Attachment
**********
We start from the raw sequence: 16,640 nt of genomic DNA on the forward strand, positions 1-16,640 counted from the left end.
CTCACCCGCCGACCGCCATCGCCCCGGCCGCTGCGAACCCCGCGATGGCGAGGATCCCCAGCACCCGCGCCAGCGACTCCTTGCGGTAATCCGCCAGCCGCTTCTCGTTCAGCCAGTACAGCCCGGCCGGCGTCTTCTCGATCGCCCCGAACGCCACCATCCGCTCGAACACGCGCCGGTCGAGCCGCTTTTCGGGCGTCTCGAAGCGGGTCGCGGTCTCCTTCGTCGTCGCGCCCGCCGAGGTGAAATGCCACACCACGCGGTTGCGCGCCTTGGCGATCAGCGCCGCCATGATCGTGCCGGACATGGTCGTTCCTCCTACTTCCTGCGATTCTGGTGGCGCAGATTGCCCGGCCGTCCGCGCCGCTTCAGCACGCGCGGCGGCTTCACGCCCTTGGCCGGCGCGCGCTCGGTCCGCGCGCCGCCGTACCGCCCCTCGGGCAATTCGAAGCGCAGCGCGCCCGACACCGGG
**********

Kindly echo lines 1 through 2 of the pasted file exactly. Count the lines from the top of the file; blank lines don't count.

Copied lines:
We start from the raw sequence: 16,640 nt of genomic DNA on the forward strand, positions 1-16,640 counted from the left end.
CTCACCCGCCGACCGCCATCGCCCCGGCCGCTGCGAACCCCGCGATGGCGAGGATCCCCAGCACCCGCGCCAGCGACTCCTTGCGGTAATCCGCCAGCCGCTTCTCGTTCAGCCAGTACAGCCCGGCCGGCGTCTTCTCGATCGCCCCGAACGCCACCATCCGCTCGAACACGCGCCGGTCGAGCCGCTTTTCGGGCGTCTCGAAGCGGGTCGCGGTCTCCTTCGTCGTCGCGCCCGCCGAGGTGAAATGCCACACCACGCGGTTGCGCGCCTTGGCGATCAGCGCCGCCATGATCGTGCCGGACATGGTCGTTCCTCCTACTTCCTGCGATTCTGGTGGCGCAGATTGCCCGGCCGTCCGCGCCGCTTCAGCACGCGCGGCGGCTTCACGCCCTTGGCCGGCGCGCGCTCGGTCCGCGCGCCGCCGTACCGCCCCTCGGGCAATTCGAAGCGCAGCGCGCCCGACACCGGG